Source (Vanguard Newspaper, October 9, 2012)

 

 

Plate 3: Coastal Erosion threatened by Atlantic Ocean, Lagos


Source (Vanguard Newspaper, October 9, 2012)

 


Plate 4: Atlantic Ocean Surge at Kuramo Beach, Lagos.

Source (Premium Times, August 21, 2012)

 

Plate 5: Lagos, February 13, 2012 Rainstorm



Source: Lagos State Environmental Protection Agency 4th Summit Presentation

 

1.2: SIGNIFICANCE OF STUDY

 

Worldwide, coastal areas are the most exploited in terms of urbanization due to their abundance in natural resources that can provide humans with many ecosystem services that are important to support livelihoods and economic activities (Kron, 2008).

  The level of disturbance and effect of urbanization on natural process in coastal regions are fast becoming a nightmare, some of which are expected to become more serious due to changing climate (Satterthwaite, 2010).

  Hence, this study examines and analyzes climate change and variability in Lagos coastal region using temperature and rainfall measurement as a parameter over a specific duration (30years). This study also highlights the impacts of climate change to coastal regions that invariably may contribute to accentuated environmental disasters and the exacerbation of health risks.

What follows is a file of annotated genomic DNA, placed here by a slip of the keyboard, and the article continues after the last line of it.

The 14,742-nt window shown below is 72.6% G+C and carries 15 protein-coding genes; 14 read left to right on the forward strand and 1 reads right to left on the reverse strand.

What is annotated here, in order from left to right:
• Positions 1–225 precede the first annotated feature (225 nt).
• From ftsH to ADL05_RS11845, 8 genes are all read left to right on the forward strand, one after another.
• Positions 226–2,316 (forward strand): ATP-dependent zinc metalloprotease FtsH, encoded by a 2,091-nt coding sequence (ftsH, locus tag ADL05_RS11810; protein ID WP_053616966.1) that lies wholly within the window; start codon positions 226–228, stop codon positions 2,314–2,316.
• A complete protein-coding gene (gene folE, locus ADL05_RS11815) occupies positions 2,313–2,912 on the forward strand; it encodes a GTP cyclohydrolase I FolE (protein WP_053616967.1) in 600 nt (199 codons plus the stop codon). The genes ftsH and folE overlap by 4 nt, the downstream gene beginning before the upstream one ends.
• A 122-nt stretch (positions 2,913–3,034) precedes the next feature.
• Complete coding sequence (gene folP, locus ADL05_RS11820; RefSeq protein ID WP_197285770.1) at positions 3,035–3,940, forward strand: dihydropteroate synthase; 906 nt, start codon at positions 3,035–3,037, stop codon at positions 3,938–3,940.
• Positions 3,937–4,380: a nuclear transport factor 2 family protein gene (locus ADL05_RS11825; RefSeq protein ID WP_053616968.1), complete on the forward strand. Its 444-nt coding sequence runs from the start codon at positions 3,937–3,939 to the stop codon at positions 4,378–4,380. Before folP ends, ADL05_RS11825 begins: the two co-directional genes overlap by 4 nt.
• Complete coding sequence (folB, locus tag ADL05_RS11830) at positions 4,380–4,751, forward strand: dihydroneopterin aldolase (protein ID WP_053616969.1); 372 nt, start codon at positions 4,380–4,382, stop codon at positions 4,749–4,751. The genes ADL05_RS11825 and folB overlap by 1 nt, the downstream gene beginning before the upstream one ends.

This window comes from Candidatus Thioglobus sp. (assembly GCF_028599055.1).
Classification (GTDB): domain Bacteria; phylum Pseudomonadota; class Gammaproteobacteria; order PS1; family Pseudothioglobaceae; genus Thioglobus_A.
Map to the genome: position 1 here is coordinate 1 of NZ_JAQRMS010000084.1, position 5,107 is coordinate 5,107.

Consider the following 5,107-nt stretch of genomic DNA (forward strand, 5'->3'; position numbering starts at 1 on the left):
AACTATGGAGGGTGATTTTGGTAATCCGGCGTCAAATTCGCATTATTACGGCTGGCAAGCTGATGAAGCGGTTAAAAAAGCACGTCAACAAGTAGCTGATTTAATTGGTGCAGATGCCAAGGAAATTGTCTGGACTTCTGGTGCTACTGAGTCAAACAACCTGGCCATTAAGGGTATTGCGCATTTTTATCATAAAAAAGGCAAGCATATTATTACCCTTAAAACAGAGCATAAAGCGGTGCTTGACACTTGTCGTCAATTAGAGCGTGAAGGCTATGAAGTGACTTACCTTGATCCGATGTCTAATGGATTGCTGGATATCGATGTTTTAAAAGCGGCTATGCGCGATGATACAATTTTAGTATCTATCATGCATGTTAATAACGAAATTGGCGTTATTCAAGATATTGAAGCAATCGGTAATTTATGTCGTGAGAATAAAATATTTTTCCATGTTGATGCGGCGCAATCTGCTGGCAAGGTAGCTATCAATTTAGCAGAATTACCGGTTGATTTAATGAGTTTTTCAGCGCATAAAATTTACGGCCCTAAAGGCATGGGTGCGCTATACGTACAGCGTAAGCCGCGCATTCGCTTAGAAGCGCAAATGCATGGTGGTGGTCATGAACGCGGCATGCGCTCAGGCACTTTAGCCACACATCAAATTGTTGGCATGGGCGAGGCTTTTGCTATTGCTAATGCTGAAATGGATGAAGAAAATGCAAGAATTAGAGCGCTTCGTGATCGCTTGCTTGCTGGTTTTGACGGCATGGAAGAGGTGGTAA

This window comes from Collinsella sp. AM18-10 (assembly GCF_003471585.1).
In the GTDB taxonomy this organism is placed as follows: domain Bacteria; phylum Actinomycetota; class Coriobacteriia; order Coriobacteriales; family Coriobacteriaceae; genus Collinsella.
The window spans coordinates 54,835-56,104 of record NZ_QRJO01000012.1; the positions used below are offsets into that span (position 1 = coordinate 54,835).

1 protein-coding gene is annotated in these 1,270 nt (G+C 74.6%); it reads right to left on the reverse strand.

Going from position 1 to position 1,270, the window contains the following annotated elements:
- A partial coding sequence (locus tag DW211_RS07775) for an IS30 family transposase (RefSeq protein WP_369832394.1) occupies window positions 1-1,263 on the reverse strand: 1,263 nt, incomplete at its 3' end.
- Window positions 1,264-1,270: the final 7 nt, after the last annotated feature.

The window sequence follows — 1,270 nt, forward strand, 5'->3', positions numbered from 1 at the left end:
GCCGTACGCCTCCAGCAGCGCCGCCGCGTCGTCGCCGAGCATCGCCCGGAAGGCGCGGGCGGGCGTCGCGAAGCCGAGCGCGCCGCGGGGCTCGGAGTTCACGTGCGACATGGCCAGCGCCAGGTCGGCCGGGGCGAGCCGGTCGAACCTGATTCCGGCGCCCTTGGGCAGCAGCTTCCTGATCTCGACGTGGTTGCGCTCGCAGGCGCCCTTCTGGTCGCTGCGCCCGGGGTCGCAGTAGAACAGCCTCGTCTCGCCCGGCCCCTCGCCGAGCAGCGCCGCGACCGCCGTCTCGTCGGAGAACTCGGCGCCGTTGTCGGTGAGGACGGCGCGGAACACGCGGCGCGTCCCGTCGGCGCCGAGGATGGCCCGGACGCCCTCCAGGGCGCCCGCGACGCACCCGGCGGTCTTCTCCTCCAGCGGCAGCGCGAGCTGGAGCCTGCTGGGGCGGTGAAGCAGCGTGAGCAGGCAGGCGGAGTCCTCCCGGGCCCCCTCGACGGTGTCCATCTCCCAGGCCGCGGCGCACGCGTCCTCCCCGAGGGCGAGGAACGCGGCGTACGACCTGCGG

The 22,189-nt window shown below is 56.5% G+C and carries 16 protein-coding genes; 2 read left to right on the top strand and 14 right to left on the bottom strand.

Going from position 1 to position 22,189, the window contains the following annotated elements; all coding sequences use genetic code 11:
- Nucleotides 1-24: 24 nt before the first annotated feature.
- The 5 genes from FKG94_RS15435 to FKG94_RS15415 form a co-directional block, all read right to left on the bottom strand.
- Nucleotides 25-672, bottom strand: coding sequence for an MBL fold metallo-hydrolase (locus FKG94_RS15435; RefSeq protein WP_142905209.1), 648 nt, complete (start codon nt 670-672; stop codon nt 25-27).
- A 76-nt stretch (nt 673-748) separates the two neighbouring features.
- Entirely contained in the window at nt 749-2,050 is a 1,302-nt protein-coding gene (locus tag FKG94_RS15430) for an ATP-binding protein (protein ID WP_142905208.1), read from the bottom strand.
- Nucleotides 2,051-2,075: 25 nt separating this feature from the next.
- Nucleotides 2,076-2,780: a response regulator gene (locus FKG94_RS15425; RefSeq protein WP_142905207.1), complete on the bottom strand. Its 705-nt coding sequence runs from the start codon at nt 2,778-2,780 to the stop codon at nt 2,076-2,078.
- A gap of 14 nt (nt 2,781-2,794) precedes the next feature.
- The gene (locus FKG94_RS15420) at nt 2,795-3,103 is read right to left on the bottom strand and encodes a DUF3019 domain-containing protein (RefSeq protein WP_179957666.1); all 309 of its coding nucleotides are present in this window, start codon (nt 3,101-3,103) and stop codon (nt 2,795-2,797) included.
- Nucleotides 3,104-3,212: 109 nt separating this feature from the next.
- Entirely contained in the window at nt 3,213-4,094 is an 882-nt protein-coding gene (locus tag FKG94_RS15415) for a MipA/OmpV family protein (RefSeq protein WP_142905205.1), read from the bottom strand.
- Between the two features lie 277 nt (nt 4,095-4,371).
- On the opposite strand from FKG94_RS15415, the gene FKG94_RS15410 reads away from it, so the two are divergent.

1.3: AIM AND OBJECTIVES OF THE STUDY.

 

1.3.1: AIM

 

The aim of this study is to assess the climate trends for Lagos region and the consequences on the coastal environment in order to develop an appropriate climate change adaptation strategies for Lagos coastal region.

 

1.3.2: OBJECTIVES.

 

The specific objectives are:

 

v  To examine the rainfall and temperature trend in Lagos region (1981-2010)

v  To assess the relative consequences of the climatic trends socio-economic activities and environment in Lagos region.

v  To evaluate appropriate adaptation strategies towards sustainable Lagos coastal environment.

 

 

1.4: STUDY AREA

 

1.4.1: GEOGRAPHICAL BACKGROUND